First of all, sorry for disappearing, but mid-terms kind of got the best of me the last few weeks. I still have three more tests to go (Econ, Law and History), but I should be able to manage with the blog at the same time. I’ve also been looking at all the paperwork I need to do for next year (#excited), but have yet to start actually filling it in.
In spite of having so much stuff (although I can think of many other names to call it) to do, last Friday I kind of winged it and, instead of doing anything productive, went with a couple of friends to a exhibition about the Titanic that has been travelling around Europe.
It is by now common knowledge that the Titanic sunk at midnight on th 14th of April, 1912, taking with it the lives of almost 1500 people, after sustaining damage from an iceberg in the northern Atlantic Ocean. Over a hundred years later, this exhibition combines recreations of the parts of the ship, as well as objects belonging to the passengers and crew that were on the ship that fatidic night.
So there I was, with my audio guide. I entered the exhibition through the recreation of a gangway and a door in the side of a ship and walked through a corridor that imitated that of a ship. I pressed play. The first tracks were about the construction of the Titanic and its sister ships, Olympic and Gigantic, the last of which would later be renamed as Britannic. I listened on as it spoke of the minds behind the ships, and learned (go figure) that the building where the idea of the Titanic was conceived now houses the Spanish embassy in the UK. I might visit it next year, I think.
When going to an exhibition about the Titanic, one doesn’t expect it to be cheerful, obviously. But one doesn’t expect to spend the whole hour and a half that the exhibition lasts with a knot in their throat, that just gets bigger and bigger. Yet that is exactly what happened.
After the history of the ship, we went on to learn about its structure. There were life size reproductions of the different types of cabin, and bits and pieces, such as cutlery or a deck chair that was used on the ship. And then, when that part was over, the stories began. There were pictures of various passengers of the ship, from first, second and third class. The audio guide would tell you which picture to look at and then tell the story of the person or people in it. The stories often mentioned certain belongings, and these belongings, the actual real thing, were set in display cabinets. There was a ring from a woman who died of hypothermia, the small boots of a girl who managed to survive, and the beautiful pendant that inspired the story aroud which the 1997 Titanic movie revolves. It turns out that it was based on a true story, in which Kate Phillips and her married employer, the one who gave her the necklace, were sailing to America to start a new life together. Alas, Henry, the employer, did not know how to swim, so the chance was ripped from their hands. Kate did survive, and so did with her the necklace, which Henry put around her neck just before they were separated.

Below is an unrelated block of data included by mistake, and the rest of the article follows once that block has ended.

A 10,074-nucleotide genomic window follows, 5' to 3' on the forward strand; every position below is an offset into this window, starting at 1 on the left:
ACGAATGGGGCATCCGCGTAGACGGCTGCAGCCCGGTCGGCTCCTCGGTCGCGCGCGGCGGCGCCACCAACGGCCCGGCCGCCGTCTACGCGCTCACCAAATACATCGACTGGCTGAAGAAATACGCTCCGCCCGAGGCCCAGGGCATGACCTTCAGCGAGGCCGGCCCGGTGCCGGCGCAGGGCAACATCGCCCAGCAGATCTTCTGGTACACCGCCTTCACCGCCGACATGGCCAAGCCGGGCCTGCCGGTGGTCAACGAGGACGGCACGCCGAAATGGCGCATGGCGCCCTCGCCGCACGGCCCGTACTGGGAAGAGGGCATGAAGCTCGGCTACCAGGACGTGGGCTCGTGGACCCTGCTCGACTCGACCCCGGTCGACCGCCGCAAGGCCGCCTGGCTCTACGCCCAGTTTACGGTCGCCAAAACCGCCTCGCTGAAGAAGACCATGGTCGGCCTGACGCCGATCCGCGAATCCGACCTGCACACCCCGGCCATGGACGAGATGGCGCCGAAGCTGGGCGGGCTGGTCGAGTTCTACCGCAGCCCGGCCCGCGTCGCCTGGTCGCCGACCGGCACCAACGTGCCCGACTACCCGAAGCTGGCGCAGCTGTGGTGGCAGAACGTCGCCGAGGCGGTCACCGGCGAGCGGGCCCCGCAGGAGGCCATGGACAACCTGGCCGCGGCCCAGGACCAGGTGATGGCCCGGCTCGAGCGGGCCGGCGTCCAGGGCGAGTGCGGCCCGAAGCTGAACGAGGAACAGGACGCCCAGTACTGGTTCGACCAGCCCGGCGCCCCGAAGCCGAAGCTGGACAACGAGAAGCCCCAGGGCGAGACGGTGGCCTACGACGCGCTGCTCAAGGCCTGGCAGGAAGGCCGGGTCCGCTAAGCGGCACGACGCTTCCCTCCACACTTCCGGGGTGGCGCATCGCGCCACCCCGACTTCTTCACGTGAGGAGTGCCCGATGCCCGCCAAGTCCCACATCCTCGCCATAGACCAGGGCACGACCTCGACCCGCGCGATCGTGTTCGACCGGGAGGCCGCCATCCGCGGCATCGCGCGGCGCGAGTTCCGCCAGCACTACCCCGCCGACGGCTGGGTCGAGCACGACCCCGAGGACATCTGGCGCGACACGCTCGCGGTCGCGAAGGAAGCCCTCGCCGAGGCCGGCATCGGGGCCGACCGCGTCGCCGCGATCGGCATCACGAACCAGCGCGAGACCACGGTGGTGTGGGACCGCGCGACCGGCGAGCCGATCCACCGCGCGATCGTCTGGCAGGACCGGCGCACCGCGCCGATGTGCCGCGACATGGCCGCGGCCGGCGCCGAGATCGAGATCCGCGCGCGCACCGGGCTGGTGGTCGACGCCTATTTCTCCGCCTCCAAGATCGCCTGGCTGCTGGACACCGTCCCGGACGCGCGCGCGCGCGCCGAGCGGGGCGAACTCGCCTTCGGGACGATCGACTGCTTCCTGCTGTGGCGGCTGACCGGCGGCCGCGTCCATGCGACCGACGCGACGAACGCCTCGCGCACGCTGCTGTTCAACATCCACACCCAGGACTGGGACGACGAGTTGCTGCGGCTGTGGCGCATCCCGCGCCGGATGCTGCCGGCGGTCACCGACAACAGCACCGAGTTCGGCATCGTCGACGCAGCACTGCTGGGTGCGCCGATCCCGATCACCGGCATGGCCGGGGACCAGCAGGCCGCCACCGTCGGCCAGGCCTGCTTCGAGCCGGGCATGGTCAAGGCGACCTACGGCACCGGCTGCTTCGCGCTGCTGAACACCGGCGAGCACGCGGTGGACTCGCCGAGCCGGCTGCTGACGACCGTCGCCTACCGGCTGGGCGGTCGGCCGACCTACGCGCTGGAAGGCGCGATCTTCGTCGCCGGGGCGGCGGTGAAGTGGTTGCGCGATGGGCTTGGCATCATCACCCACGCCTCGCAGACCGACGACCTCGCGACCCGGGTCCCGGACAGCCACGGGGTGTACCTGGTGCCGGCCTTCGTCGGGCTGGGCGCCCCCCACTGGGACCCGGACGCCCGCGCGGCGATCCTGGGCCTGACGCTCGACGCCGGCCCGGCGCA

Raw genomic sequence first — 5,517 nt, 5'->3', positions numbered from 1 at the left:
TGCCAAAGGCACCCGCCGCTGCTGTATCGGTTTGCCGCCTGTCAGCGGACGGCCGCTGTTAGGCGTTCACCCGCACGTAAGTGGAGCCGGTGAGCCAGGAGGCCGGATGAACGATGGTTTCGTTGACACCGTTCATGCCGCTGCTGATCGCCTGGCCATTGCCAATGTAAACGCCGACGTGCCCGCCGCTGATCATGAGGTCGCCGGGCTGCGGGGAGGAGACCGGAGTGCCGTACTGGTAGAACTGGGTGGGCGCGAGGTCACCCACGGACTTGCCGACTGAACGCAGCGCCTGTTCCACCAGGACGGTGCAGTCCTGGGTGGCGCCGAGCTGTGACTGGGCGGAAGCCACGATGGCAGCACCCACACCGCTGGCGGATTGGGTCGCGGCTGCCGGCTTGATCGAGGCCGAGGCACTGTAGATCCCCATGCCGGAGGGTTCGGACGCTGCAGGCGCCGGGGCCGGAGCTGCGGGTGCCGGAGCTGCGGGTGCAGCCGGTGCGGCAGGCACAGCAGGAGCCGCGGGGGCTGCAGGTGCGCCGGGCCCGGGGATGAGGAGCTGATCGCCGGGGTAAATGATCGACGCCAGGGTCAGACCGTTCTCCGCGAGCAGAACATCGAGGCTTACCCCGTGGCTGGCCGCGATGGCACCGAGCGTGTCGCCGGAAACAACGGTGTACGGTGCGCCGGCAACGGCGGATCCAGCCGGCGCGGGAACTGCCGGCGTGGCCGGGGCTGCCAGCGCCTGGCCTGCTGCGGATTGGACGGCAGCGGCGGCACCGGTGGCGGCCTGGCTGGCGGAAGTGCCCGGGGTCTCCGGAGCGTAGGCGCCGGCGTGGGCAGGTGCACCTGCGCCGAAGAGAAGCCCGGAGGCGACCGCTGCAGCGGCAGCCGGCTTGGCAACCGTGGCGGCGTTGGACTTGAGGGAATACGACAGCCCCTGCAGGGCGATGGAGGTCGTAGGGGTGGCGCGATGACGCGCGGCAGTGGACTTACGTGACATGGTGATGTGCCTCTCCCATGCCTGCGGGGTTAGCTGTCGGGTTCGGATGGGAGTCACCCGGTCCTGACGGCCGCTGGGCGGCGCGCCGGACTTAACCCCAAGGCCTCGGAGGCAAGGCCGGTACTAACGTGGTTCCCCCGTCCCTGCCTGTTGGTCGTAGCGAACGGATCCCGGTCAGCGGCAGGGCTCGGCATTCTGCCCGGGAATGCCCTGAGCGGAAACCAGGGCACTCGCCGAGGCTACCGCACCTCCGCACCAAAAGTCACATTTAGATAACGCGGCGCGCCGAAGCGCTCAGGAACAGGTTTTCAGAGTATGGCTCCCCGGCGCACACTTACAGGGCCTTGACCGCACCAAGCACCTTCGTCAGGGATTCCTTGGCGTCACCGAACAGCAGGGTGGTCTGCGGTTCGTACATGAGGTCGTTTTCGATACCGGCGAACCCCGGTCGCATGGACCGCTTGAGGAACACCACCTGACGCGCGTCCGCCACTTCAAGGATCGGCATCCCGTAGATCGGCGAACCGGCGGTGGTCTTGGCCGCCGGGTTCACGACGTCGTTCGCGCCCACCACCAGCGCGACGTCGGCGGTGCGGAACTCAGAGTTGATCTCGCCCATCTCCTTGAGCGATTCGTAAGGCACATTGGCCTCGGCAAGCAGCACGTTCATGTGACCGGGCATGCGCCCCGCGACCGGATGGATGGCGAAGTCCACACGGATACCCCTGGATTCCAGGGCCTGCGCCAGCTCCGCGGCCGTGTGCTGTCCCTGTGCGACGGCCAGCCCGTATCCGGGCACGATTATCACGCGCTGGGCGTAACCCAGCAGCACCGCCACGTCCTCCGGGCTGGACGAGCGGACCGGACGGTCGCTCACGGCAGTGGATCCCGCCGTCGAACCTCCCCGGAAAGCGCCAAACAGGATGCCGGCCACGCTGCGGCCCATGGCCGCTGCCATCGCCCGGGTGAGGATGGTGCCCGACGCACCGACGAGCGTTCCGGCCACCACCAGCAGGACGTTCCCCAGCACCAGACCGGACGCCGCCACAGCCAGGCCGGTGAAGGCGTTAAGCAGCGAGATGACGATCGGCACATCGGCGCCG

Another story that is often told about the sinking of the Titanic is the one in which ‘the band kept playing while the ship sunk’. Many might not believe it, but the story is actually true: The musicians of the RMS Titanic all perished when the ship sank in 1912. They never left the post and kept playing ‘Nearer, my God, to thee’ through all the chaos, intending to calm the passengers, for as long as they possibly could. They all went down with the ship and were all recognized for their heroism. Only three of their eight bodies were found.
This part of the exhibition ended with a big block of ice. By touching it, one could feel the cold that the passengers of the Titanic had to endure that fateful night. After that, the only room left had nothing but lists on the wall with the names and ages of the deceased. I must admit that this made the lump in my throat, which had been growing with each passenger’s story, finally become too big, and a few tears slipped out.
It was undoubtedly a very emotional experience, but I’m glad I went. The exposition was really exquisitely organized, and I am happy to not have missed it. It is hard to convey through words written on a screen the feelings I went through there, and even harder to convey the ones that the passengers of the Titanic must have gone through. Therefore, I encourage you to go check out the exhibition if it comes to your city. I can assure you that it was well worth the 10 euros I paid to enter.